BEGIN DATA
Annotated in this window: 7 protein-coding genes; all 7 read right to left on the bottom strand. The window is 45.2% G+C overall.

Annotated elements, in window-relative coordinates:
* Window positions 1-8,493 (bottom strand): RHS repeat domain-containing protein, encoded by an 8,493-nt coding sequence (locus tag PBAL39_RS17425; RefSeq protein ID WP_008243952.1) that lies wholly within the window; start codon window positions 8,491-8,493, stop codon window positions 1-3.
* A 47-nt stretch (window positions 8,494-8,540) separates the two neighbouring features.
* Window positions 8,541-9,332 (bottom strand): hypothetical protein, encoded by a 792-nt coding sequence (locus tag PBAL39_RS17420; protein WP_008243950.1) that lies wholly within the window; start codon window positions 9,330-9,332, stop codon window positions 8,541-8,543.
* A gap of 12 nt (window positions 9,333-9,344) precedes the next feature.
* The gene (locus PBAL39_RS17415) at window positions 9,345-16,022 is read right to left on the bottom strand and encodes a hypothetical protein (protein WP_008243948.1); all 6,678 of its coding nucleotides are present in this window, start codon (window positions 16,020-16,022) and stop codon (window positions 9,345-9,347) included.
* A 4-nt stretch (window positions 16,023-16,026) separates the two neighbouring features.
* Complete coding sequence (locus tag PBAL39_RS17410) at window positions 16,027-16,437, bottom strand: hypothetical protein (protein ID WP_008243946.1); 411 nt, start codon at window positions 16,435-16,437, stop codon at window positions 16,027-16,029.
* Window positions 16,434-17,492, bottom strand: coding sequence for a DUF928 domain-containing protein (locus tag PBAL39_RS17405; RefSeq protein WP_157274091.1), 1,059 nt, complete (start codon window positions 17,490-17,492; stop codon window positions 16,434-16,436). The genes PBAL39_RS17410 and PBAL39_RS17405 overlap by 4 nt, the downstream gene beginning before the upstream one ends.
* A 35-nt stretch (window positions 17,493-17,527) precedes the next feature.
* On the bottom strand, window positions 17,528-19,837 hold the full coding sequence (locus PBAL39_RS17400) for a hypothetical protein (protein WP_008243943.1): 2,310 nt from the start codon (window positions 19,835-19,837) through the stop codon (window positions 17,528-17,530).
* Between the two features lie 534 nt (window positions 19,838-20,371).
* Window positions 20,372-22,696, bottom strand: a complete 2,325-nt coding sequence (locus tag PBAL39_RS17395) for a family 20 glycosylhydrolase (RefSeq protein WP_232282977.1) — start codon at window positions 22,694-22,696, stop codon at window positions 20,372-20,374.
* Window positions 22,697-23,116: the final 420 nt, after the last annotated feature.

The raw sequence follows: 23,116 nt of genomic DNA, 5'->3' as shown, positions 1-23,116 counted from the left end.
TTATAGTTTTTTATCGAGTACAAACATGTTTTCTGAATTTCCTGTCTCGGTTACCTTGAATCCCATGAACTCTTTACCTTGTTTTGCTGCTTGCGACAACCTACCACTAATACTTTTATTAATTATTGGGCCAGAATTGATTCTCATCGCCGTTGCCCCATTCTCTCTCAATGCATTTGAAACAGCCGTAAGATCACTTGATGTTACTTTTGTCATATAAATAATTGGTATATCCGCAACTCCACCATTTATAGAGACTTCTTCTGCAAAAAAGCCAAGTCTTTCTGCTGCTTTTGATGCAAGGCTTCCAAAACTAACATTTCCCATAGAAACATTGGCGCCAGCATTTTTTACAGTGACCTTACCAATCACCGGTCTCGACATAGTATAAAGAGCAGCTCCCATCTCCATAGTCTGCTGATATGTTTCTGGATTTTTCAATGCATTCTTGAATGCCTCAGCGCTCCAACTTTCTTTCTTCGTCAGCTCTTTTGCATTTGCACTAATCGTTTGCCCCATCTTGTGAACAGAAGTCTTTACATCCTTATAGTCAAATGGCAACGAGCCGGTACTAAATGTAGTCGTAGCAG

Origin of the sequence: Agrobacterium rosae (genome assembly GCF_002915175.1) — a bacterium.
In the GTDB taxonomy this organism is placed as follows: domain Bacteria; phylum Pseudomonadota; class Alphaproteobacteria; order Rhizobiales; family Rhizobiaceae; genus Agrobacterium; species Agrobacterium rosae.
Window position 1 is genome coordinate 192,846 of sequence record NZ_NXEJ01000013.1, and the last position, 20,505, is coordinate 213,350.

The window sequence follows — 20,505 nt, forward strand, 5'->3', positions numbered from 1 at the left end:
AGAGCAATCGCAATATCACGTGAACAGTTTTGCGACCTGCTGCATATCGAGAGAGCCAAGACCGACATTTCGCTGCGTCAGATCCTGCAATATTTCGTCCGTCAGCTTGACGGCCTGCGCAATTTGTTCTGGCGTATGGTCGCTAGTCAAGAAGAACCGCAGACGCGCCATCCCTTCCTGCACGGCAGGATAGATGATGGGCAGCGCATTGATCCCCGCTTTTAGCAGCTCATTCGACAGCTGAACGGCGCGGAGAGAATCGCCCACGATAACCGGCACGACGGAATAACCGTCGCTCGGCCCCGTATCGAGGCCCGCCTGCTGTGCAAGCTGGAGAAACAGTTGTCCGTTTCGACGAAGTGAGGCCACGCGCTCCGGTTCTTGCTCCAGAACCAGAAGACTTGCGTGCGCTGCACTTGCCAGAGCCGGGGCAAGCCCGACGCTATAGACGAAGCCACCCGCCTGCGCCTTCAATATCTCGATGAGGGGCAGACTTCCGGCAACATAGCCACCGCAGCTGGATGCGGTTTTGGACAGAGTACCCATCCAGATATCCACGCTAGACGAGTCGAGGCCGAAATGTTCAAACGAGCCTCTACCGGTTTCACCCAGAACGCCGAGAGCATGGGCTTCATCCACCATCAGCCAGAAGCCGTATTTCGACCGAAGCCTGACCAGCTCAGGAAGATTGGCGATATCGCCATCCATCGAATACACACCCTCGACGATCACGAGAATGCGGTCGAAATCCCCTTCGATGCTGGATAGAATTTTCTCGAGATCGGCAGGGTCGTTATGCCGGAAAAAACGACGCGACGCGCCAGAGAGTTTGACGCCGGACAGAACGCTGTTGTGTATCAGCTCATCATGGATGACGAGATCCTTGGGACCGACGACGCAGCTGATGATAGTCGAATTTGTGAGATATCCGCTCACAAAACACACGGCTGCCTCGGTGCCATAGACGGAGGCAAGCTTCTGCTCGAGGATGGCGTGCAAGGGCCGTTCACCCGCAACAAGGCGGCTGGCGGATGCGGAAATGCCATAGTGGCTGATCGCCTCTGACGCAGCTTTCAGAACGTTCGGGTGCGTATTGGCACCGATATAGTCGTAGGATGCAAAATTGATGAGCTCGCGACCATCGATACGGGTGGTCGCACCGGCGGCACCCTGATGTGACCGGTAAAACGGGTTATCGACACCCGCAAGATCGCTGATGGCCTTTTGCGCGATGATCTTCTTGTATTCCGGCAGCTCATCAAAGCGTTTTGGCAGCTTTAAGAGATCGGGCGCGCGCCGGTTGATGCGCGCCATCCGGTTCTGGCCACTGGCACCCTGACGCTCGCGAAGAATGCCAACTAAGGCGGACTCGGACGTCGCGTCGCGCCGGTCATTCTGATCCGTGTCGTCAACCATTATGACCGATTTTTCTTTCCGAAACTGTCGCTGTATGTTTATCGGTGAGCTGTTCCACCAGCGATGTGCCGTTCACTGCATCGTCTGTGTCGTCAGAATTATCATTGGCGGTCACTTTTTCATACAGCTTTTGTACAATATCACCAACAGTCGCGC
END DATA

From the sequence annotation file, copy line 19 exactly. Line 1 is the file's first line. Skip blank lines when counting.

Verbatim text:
In the GTDB taxonomy this organism is placed as follows: domain Bacteria; phylum Pseudomonadota; class Alphaproteobacteria; order Rhizobiales; family Rhizobiaceae; genus Agrobacterium; species Agrobacterium rosae.